By Elizabeth Prata
I ran a community newspaper. Something that was important was to feature the community in the newspaper. I went around endlessly taking pictures of everything happening. My graphics designer, who had a lot of newspaper experience, said: ‘When you take pictures, get close enough to see their faces. Mamas want to see their babies’ face in the newspaper.’
Maybe because I worked so long and so hard to get lots of faces in the paper, whenever I see a photo of a group and the photographer is standing on the other side of the planet and the people in the pic are the size of a molecule, it drives me crazy. If the people are too far away, you can’t see their face.
Now, here is the next topic about faces. Being on the Autism spectrum, I struggle with faces for a lot of different reasons. One is difficulty in recognizing people. This is a newly released study looking (once again) at how people with ASD struggle to recognize people by face. This work appears in Psychological Bulletin. A conclusion was that:
The researchers identified 112 studies representing over 5,000 participants and compared them using meta-analysis, a process that combines and weighs all evidence so it is objective. They found, on average, over 80% of ASD individuals perform worse than typical individuals on tests of face identity processing. “This impairment likely contributes to ASD-specific difficulties with social interaction, which require the ability to identify social partners as unique individuals,” said Scherf.
Yah, it’s a problem. You know who has no problem with recognizing faces, no matter how far away they are or how unrecognizable? God.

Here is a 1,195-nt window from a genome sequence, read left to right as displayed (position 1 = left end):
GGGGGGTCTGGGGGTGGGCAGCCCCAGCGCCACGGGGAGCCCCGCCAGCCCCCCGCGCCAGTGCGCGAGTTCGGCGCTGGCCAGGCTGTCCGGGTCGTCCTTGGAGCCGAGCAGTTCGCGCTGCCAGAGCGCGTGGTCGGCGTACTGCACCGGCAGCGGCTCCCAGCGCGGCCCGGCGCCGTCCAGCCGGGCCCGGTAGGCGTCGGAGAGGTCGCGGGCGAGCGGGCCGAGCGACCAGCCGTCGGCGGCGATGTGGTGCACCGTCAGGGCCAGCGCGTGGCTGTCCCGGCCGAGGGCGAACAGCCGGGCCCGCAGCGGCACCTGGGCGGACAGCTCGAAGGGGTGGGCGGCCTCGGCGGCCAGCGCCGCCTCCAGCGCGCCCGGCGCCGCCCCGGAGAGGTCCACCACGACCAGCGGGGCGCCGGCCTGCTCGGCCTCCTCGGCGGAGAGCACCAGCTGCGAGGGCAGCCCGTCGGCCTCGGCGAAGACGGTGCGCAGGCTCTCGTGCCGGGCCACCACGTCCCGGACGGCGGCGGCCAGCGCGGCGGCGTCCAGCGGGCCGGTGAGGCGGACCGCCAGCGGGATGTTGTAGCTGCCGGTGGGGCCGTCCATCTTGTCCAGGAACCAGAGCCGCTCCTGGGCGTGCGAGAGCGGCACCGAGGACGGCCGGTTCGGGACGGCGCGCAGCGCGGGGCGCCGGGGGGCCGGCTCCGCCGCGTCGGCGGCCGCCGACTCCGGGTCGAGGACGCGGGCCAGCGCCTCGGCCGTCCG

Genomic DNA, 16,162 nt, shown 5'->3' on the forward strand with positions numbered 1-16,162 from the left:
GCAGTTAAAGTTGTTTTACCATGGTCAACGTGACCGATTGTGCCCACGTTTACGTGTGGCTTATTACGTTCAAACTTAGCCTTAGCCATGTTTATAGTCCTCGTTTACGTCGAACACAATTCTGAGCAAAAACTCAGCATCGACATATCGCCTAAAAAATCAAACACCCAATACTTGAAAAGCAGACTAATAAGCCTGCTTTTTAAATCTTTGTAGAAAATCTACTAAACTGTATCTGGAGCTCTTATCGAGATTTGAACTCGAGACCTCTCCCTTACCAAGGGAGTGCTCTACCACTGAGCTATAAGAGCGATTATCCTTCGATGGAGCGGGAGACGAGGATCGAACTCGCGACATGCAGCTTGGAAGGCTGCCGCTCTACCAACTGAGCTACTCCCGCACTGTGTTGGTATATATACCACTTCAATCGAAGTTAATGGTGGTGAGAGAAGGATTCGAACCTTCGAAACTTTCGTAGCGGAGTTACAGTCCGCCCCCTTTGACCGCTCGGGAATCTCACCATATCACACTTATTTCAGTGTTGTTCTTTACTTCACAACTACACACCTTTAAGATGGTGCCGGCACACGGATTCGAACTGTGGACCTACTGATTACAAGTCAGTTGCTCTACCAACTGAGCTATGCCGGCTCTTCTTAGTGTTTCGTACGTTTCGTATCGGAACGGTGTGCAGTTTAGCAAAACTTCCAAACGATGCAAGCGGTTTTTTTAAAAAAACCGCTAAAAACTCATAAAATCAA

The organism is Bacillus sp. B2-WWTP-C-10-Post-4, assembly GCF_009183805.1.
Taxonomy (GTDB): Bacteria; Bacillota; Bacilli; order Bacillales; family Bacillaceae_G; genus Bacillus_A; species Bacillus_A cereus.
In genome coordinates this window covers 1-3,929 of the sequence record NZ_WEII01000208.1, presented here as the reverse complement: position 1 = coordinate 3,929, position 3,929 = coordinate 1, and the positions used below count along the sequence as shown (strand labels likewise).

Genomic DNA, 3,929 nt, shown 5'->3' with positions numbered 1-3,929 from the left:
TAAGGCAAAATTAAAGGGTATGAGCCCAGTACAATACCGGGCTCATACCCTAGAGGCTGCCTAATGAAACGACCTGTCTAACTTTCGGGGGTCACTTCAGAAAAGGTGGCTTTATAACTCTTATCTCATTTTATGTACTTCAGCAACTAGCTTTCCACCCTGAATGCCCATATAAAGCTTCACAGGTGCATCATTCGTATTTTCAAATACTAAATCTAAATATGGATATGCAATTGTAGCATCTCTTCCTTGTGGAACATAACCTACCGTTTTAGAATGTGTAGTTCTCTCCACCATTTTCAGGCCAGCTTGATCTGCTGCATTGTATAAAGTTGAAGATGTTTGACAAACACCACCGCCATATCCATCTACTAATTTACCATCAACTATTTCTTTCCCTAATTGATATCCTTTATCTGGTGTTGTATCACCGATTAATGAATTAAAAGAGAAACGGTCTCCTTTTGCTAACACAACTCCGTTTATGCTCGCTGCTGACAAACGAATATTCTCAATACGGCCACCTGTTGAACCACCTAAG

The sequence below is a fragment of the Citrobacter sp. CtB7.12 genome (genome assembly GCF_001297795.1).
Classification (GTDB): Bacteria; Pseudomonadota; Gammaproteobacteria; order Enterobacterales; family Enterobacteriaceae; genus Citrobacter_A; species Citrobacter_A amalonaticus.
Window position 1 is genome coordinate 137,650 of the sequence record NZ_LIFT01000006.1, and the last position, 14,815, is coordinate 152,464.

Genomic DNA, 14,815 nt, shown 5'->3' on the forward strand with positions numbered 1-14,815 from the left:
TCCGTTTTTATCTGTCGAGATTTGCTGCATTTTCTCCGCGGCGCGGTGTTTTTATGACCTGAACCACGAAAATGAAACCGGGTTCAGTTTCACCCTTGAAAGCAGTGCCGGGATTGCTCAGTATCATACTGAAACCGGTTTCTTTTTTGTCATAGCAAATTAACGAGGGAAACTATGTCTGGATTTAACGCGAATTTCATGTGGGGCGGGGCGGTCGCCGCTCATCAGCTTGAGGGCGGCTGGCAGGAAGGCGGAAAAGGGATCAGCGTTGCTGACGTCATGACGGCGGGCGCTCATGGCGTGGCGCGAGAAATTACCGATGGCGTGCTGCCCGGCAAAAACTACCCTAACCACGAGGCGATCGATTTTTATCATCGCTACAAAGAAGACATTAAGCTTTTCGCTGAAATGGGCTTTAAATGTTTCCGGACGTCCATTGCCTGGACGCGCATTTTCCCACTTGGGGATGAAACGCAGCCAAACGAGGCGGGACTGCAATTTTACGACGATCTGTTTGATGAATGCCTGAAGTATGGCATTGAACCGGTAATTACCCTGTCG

We have a God who sees! Genesis 16:13 says-
Then she called the name of the LORD who spoke to her, “You are a God who sees me”; for she said, “Have I even seen Him here and lived after He saw me?”
Hagar had run away from Sarah and Abraham. She was alone with her son Ishmael in the wilderness desert, crying, bereft, and about to die. The verse says,
God heard the boy crying; and the angel of God called to Hagar from heaven and said to her, “What is the matter with you, Hagar? Do not fear, for God has heard the voice of the boy where he is. Get up, lift up the boy, and hold him by the hand, for I will make a great nation of him.” (Genesis 21:17-18) .
No place on earth is too distant for our God in heaven to be able to recognize us. We are not hidden, we are not lost (in the sense of unobserved). We are not unrecognizable to God! He knew Hagar’s name!
We see another instance of God recognizing another person’s face, and his name. Genesis 4:9,15
Then the Lord said to Cain, “Where is Abel your brother?” And he said, “I do not know. Am I my brother’s keeper?” … So the Lord said to him, “Therefore whoever kills Cain, vengeance will be taken on him seven times as much.”
But even before that, God, all the way from heaven, speaking to Cain by name, saw His face.
Then the Lord said to Cain, “Why are you angry? And why is your face gloomy? (Genesis 4:6)